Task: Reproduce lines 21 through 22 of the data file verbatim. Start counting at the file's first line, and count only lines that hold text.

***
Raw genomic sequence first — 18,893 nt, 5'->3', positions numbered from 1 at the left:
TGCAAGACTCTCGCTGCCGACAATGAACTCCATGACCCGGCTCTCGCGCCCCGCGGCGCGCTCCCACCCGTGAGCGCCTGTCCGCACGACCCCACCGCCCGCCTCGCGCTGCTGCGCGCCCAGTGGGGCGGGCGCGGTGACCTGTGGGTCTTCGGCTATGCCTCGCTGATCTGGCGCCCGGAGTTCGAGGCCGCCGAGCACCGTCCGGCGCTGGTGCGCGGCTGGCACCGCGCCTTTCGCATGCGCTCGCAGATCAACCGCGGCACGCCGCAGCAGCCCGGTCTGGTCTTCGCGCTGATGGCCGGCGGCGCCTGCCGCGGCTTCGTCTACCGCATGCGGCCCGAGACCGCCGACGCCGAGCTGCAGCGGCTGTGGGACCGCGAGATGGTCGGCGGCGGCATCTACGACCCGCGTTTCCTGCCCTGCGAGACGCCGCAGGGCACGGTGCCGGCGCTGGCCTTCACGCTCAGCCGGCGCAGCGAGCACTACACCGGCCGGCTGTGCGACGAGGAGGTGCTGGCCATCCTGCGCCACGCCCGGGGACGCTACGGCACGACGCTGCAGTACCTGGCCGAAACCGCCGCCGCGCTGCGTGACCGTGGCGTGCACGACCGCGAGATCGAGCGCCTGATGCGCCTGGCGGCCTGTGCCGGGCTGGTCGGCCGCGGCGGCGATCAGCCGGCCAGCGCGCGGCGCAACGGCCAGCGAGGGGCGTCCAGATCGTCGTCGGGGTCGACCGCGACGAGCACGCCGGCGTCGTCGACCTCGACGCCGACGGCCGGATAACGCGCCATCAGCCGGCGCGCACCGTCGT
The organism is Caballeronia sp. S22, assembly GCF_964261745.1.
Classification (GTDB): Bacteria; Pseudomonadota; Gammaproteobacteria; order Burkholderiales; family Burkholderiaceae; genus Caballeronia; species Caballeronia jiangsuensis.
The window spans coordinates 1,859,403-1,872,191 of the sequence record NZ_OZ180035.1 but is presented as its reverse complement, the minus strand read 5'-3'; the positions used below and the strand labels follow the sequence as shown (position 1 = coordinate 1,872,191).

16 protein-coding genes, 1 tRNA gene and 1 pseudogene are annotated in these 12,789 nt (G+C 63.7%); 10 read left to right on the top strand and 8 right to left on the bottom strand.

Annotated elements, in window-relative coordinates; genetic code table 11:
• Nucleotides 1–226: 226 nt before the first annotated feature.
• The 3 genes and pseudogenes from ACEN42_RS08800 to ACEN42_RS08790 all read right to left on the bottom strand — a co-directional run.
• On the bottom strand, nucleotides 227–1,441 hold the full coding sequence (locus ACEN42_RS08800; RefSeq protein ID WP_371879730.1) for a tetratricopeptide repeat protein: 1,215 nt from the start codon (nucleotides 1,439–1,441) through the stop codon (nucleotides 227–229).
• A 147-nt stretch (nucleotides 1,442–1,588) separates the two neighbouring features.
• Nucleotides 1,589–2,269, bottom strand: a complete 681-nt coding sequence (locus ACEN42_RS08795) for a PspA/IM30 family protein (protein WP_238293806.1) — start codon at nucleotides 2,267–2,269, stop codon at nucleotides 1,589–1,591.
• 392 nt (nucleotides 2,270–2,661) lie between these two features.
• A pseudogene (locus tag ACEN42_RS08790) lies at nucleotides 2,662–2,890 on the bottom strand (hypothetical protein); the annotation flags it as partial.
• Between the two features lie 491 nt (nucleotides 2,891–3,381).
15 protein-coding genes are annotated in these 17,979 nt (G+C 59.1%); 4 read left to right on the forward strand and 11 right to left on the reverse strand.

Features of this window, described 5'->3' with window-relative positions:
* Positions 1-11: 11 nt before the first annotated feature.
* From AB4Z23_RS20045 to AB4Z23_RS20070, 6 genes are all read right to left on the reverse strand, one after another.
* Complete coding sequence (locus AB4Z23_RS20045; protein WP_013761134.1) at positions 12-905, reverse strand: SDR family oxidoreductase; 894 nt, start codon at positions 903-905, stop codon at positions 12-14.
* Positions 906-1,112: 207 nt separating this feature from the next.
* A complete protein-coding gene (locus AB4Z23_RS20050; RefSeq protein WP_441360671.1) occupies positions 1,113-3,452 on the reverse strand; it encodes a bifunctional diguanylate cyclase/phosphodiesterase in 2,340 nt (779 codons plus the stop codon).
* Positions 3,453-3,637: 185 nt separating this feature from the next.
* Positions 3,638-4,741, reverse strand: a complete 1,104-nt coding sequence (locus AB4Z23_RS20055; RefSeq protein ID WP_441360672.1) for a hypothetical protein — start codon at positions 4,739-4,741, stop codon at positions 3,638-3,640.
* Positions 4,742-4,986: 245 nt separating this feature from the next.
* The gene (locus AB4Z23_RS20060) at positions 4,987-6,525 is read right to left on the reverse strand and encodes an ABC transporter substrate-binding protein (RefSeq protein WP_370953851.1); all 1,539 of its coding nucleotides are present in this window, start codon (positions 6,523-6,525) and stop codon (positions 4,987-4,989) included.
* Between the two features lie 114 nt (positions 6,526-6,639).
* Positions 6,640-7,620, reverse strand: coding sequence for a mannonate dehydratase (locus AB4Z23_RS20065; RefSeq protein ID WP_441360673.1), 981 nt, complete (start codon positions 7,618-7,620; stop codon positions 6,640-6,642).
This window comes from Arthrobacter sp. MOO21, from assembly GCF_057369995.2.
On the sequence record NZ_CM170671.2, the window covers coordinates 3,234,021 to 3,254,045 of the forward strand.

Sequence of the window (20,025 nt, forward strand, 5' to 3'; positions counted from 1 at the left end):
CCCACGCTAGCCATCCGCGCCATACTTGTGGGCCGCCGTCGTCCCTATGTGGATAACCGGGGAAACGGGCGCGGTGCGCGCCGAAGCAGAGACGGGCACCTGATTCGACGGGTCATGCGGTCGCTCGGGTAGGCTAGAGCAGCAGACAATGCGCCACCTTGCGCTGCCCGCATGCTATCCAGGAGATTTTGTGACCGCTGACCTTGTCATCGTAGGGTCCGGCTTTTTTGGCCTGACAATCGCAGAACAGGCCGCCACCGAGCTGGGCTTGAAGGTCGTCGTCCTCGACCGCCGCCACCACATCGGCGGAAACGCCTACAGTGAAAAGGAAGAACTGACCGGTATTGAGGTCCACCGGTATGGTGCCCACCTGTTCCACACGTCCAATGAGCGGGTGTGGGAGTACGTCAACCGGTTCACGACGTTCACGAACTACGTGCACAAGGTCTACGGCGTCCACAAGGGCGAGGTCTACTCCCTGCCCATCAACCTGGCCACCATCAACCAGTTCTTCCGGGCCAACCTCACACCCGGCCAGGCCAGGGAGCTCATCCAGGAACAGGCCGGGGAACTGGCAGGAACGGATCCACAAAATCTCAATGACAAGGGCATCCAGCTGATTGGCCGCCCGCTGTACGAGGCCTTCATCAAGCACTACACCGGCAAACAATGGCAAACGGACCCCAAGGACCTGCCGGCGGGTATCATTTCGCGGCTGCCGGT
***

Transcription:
* Positions 906-1,112: 207 nt separating this feature from the next.
* A complete protein-coding gene (locus AB4Z23_RS20050; RefSeq protein WP_441360671.1) occupies positions 1,113-3,452 on the reverse strand; it encodes a bifunctional diguanylate cyclase/phosphodiesterase in 2,340 nt (779 codons plus the stop codon).